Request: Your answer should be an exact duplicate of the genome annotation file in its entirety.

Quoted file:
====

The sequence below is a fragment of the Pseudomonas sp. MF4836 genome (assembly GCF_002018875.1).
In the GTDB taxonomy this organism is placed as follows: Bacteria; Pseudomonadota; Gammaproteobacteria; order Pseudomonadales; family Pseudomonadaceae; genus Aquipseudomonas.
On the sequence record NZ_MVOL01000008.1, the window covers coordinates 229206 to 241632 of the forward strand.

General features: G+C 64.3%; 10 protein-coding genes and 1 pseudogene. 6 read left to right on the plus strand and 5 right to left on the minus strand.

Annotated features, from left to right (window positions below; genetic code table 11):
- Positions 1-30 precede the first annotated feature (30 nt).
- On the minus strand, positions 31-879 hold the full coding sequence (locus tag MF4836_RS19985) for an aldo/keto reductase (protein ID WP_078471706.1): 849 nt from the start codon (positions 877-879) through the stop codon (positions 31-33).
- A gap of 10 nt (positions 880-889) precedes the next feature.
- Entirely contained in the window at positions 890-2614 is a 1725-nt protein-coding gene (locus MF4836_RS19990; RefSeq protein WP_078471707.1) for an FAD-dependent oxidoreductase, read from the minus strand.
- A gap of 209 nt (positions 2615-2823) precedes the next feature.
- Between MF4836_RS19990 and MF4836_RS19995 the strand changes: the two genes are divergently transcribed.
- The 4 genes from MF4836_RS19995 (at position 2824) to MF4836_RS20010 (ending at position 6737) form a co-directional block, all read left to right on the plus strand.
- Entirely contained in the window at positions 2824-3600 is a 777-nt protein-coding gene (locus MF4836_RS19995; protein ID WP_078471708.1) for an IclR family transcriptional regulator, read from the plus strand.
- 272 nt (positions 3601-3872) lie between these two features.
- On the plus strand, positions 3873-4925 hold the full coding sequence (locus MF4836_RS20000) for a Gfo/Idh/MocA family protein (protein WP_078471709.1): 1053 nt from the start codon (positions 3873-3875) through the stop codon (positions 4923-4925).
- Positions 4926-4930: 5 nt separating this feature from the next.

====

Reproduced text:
The sequence below is a fragment of the Pseudomonas sp. MF4836 genome (assembly GCF_002018875.1).
In the GTDB taxonomy this organism is placed as follows: Bacteria; Pseudomonadota; Gammaproteobacteria; order Pseudomonadales; family Pseudomonadaceae; genus Aquipseudomonas.
On the sequence record NZ_MVOL01000008.1, the window covers coordinates 229206 to 241632 of the forward strand.

General features: G+C 64.3%; 10 protein-coding genes and 1 pseudogene. 6 read left to right on the plus strand and 5 right to left on the minus strand.

Annotated features, from left to right (window positions below; genetic code table 11):
- Positions 1-30 precede the first annotated feature (30 nt).
- On the minus strand, positions 31-879 hold the full coding sequence (locus tag MF4836_RS19985) for an aldo/keto reductase (protein ID WP_078471706.1): 849 nt from the start codon (positions 877-879) through the stop codon (positions 31-33).
- A gap of 10 nt (positions 880-889) precedes the next feature.
- Entirely contained in the window at positions 890-2614 is a 1725-nt protein-coding gene (locus MF4836_RS19990; RefSeq protein WP_078471707.1) for an FAD-dependent oxidoreductase, read from the minus strand.
- A gap of 209 nt (positions 2615-2823) precedes the next feature.
- Between MF4836_RS19990 and MF4836_RS19995 the strand changes: the two genes are divergently transcribed.
- The 4 genes from MF4836_RS19995 (at position 2824) to MF4836_RS20010 (ending at position 6737) form a co-directional block, all read left to right on the plus strand.
- Entirely contained in the window at positions 2824-3600 is a 777-nt protein-coding gene (locus MF4836_RS19995; protein ID WP_078471708.1) for an IclR family transcriptional regulator, read from the plus strand.
- 272 nt (positions 3601-3872) lie between these two features.
- On the plus strand, positions 3873-4925 hold the full coding sequence (locus MF4836_RS20000) for a Gfo/Idh/MocA family protein (protein WP_078471709.1): 1053 nt from the start codon (positions 3873-3875) through the stop codon (positions 4923-4925).
- Positions 4926-4930: 5 nt separating this feature from the next.